TRW: Sold!

AAM: Can we at least meet face to face to finalise the deal? We believe it’s the most effective…

TRW: No, I want it all in writing and I’m also sending you off shore. It’s cheaper. Also lay of the believing for bit, and focus more on the doing. People are going to think you’re some kind of nutter.

AAM: So much for maximising the work not done…

TRW: Seems pretty simple to me. I got a shiny new toy and everything is still your fault. Win. Now get back to work!

AAM: But the retrospective!

TRW: Can wait. You’ve got real work to do. Didn’t you just say that your highest priority was early delivery?

Those Estimates are Wrong

So enough water has passed under the bridge now for me to feel comfortable telling this story.

Some time ago, I was working with a client who I had helped adopt an Agile Way Of Working (so far no surprises)

As a large portion of their work was what could be best described as “Software Development Work for Hire”, once they got the basics mastered for in house jobs, their attention quickly turned towards “How could we use this way of working to deliver software to our clients?” Quite frankly, they were sold on both the process and the results, and were keen on passing on the benefits.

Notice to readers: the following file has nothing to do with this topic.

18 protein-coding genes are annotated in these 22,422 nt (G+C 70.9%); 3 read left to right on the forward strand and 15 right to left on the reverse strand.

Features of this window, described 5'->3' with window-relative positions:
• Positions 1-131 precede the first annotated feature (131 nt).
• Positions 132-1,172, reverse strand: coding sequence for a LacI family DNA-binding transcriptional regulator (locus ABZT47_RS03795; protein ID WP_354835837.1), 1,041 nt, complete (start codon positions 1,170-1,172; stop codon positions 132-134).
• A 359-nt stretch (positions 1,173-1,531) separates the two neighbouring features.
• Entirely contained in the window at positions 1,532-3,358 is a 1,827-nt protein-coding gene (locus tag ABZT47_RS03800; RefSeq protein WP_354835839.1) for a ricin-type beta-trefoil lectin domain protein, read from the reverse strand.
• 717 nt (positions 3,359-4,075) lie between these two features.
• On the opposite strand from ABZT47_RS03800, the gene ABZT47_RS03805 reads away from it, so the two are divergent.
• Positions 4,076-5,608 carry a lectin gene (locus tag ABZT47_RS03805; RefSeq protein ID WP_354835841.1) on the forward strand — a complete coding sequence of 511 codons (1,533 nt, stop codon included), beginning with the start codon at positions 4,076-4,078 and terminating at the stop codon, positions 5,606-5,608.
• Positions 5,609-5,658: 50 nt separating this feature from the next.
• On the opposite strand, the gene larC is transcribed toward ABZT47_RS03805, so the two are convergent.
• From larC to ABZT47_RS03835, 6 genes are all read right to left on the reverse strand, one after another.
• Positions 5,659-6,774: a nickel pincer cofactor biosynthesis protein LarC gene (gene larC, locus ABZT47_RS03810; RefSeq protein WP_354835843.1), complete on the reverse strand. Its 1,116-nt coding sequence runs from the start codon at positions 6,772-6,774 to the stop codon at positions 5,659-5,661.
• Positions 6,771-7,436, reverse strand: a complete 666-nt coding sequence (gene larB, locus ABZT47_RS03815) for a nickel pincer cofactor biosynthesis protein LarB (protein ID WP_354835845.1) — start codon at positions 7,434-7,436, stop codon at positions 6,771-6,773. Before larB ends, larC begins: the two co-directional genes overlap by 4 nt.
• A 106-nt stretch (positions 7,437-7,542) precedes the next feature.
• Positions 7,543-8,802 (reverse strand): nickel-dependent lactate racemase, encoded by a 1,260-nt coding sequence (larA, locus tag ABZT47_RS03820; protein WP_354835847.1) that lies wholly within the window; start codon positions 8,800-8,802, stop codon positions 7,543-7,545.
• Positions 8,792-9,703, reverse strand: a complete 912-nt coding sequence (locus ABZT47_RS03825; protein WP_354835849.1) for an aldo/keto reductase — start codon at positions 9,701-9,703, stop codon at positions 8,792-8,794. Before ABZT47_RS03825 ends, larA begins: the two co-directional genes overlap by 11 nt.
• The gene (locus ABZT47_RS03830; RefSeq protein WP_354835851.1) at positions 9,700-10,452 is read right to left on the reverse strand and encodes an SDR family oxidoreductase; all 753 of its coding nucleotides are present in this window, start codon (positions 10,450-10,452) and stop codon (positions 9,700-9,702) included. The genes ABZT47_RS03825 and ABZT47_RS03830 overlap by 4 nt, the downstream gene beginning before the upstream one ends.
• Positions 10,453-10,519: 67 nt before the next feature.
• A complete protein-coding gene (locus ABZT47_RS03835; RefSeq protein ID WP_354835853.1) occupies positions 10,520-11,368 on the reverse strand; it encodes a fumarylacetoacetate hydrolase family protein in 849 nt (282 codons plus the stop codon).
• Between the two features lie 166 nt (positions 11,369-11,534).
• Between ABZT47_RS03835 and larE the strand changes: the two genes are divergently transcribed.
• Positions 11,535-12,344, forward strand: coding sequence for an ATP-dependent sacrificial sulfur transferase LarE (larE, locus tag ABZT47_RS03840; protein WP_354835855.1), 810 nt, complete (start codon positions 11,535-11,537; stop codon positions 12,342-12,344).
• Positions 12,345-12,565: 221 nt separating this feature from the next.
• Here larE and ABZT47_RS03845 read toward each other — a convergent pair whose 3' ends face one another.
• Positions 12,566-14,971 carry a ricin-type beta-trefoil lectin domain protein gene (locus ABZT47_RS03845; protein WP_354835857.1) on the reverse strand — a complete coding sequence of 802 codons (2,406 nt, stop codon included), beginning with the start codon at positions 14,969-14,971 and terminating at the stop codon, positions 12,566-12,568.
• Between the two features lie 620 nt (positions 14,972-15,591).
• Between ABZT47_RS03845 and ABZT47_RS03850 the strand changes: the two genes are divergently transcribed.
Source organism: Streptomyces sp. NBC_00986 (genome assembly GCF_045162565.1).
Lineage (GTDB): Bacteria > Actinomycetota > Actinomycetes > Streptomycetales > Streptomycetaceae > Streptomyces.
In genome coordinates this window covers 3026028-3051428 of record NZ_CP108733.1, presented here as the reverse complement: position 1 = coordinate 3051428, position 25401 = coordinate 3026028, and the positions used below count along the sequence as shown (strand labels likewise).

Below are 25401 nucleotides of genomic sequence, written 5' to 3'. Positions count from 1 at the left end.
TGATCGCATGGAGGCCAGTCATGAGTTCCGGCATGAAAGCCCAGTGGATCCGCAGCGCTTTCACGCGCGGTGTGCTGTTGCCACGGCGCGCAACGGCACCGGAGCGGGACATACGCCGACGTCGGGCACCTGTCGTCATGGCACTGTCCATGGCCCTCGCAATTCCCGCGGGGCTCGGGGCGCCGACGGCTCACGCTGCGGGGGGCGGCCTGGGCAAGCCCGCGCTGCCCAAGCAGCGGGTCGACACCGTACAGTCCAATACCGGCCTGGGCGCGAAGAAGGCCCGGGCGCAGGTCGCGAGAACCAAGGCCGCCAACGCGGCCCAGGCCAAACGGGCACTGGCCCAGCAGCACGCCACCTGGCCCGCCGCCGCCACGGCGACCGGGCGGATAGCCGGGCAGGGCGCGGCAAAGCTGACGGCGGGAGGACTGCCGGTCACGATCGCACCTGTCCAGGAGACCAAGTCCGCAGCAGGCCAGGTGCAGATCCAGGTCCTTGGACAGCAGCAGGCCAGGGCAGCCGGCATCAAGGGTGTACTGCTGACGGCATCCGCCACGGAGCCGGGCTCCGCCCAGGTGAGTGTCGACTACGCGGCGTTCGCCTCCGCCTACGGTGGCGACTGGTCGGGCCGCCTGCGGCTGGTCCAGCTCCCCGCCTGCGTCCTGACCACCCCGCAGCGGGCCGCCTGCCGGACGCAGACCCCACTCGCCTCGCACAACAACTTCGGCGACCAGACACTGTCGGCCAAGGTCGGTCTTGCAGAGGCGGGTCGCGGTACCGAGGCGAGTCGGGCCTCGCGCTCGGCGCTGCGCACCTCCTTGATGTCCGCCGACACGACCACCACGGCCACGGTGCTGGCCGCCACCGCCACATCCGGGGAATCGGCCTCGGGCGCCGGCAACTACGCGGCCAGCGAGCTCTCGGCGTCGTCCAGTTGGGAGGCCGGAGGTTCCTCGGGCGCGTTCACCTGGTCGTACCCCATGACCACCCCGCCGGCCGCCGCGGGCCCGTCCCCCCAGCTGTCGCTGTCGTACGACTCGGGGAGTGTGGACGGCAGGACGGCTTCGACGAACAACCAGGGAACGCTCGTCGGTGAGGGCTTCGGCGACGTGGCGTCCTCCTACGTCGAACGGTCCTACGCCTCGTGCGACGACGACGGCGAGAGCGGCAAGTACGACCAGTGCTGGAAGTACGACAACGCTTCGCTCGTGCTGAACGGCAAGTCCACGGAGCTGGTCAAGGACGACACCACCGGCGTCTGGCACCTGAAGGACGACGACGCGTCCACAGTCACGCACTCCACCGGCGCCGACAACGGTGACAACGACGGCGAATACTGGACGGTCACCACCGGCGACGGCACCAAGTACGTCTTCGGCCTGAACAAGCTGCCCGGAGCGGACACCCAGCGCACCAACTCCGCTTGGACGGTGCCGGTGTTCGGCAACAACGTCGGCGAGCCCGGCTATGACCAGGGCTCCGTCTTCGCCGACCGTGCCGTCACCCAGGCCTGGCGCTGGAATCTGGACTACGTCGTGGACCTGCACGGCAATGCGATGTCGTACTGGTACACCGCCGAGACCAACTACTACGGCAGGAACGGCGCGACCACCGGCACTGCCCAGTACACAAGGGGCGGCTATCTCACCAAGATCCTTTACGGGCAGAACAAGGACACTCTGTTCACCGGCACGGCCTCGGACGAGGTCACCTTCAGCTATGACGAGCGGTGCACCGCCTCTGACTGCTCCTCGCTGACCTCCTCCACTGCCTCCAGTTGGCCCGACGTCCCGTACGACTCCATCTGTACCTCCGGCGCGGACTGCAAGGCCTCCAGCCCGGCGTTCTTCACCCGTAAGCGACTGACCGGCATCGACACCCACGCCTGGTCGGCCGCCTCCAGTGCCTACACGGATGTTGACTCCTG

So the discussion then quickly moved onto the age old question of “What am I going to get and when am I going to get it?”.

Since real money was on the line we embarked on a three day workshop using some fairly sophisticated risk and forecasting models to create what we all believed was a genuinely economically viable release plan and project cost. We were living the dream.

It was at this point that the account manager decided to join us in the conference room to see the fruits of our labour.